3: AI, APIs, and examples…
Examples? Nvidia CFO Colette Kress told analysts that customers using Nvidia’s platforms for AI included auto insurance company, CCC Intelligent Solutions, which “is using AI for estimating repairs… AT&T is working with us on AI to improve fleet dispatches so their field technicians can better serve customers… Deloitte [is using AI] for logistics and customer service and Amgen for drug discovery and protein engineering.”
As Huang added the three core engines of the future of computing will be AI-centric: recommender systems, large language models, and vector databases. As he sees it, the future is a world of AI “factories” which will use APIs to connect to all kinds of applications and workflows.
As he put it on the earnings call: “There’ll be hundreds of APIs in [a given company], some of them they built themselves, some of them that come from companies like ServiceNow and Adobe that we're partnering with… they'll create a whole bunch of generative AI APIs that companies can then connect into their workflows or use as an application” and this will require a real rethink of their underlying IT infrastructure owing to the demand such work places on traditional CPU and dumb NIC systems.
“These [AI] applications could have image in, video out, video in, text out, image in, proteins out, text in, 3D out, video in, in the future, 3D graphics out” Huang told analysts. “So, the input and the output requires a lot of pre and post-processing. The pre and post-processing can't be ignored. The model itself is only ~25% of the data -- of the overall processing of inference. The rest of it is about preprocessing and post-processing, security, decoding, all kinds of things like that.” This is where, Nvidia claims, it stands out, because this world is not just about hardware.
4: Competition and the full stack approach
Nvidia captured the headlines over the past week, but AMD and many others are playing well in this space (AMD will be unveiling its own refreshed data centre roadmap at a closely watched event on June 12 that The Stack will be reporting from.) Huang was clear: “We have competition from every direction: Really well-funded and innovative startups, countless of them all over the world; competition from existing semiconductor companies; competition from CSPs with internal projects.”
“NVIDIA's value proposition at the core is.. we're the lowest TCO solution” he claimed. “The reason for that is that accelerated computing a full stack challenge: you have to engineer all of the software and all the libraries and all the algorithms, integrate them into and optimise the frameworks for the architecture of not just one ship but the architecture of an entire data center…your networking, operating system, your distributed computing engines, your understanding of the architecture of the networking gear, the switches and the computing systems, the computing fabric, that entire system is your computer.”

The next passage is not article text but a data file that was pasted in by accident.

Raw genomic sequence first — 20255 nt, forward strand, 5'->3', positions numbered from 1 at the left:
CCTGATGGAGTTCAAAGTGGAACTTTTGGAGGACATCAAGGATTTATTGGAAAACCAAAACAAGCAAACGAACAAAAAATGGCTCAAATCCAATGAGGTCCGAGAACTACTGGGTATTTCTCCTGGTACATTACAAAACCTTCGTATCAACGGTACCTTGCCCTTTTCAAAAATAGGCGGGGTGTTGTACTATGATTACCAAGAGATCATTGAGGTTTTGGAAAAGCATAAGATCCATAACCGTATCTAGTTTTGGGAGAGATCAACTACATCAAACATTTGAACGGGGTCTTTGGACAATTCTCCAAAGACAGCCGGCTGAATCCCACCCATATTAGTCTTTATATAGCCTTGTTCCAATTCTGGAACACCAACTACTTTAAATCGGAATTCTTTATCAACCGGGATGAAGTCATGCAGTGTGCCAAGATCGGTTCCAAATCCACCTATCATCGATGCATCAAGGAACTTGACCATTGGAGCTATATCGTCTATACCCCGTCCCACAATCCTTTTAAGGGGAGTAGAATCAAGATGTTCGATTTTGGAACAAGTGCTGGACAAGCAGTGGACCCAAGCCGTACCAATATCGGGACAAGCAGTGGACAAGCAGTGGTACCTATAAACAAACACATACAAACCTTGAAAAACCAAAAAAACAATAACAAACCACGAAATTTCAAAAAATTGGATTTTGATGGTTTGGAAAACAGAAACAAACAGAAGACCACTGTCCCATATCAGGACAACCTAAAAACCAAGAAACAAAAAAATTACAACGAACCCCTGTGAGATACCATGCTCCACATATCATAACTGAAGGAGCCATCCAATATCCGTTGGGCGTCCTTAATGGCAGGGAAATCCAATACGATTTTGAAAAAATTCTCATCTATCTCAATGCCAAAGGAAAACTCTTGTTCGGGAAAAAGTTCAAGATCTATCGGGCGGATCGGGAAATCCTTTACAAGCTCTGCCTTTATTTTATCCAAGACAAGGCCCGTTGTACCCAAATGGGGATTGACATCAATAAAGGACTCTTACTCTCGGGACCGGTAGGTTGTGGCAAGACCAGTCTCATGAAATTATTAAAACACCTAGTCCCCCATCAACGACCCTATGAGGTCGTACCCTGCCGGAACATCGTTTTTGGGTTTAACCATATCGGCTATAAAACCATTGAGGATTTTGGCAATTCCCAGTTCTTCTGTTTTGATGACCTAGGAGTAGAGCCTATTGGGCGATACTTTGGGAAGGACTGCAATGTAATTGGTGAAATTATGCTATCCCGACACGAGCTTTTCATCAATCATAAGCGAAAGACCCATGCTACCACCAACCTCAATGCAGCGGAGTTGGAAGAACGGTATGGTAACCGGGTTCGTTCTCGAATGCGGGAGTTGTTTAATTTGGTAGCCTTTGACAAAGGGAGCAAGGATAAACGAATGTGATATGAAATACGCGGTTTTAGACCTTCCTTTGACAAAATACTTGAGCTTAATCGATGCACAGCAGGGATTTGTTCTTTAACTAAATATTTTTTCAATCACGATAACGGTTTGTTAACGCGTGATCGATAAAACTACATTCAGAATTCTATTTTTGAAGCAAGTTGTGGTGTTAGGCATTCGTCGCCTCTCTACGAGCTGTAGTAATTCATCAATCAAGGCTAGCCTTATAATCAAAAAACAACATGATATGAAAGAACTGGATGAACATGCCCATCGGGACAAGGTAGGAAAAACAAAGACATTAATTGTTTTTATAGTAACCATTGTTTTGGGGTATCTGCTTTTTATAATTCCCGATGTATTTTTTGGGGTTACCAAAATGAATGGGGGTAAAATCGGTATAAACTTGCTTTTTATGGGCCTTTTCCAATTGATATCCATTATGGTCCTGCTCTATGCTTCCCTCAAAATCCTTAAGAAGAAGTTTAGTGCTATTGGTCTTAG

5: Ethernet vs InfiniBand
A major part of this "entire system" to watch is not just the libraries that support it but the technologies that connect systems in the data centre, e.g. Ethernet and InfiniBand; the former the most widely used communication protocol in the LAN, the latter widely used in supercomputing. Where do both sit in a world of accelerated computing?
Asked that question by one analyst, Nvidia's CEO Jensen Huang had a ready answer: "They target different applications in a data center. They both have their place. Nvidia's Quantum InfiniBand has an exceptional roadmap. It's going to be really incredible. But the two networks are very different. InfiniBand is designed for an AI factory, if you will. If that data center is running a few applications for a few people for a specific use case and it's doing it continuously [then use InfiniBand]. But if your data center is a cloud datacenter and it's multi-tenant, doing a bunch of little jobs and is shared by millions of people."
But there is, he added, "a new segment in the middle where the cloud is becoming a generative AI cloud. Still a multi-tenant cloud but it wants to run generative AI workloads. This new segment is a wonderful opportunity. At COMPUTEX, we're going to announce a major product line for this segment..."
Watch this space for more on that soon.
Meanwhile, around the world, every data centre operator's CapEx budget will, says Nvidia's CEO, "lean very heavily into generative AI and into accelerated computing infrastructure; everywhere from the number of GPUs that would be used to the accelerated switches and accelerated networking chips that connect them all" – a claim that could be dismissed as vendor hype, if those real term revenue outlooks were not quite so astonishingly, transformationally bullish.
Follow The Stack on LinkedIn
For multi-tenant cloud transitioning to support generative AI our high-speed Ethernet platform with BlueField-3 DPUs and Spectrum-4 Ethernet switching, offers the highest available Ethernet network performance. BlueField-3 is in production and has been adopted by multiple hyperscale and CSP customers, including Microsoft Azure, Oracle Cloud, CoreWeave, Baidu, and others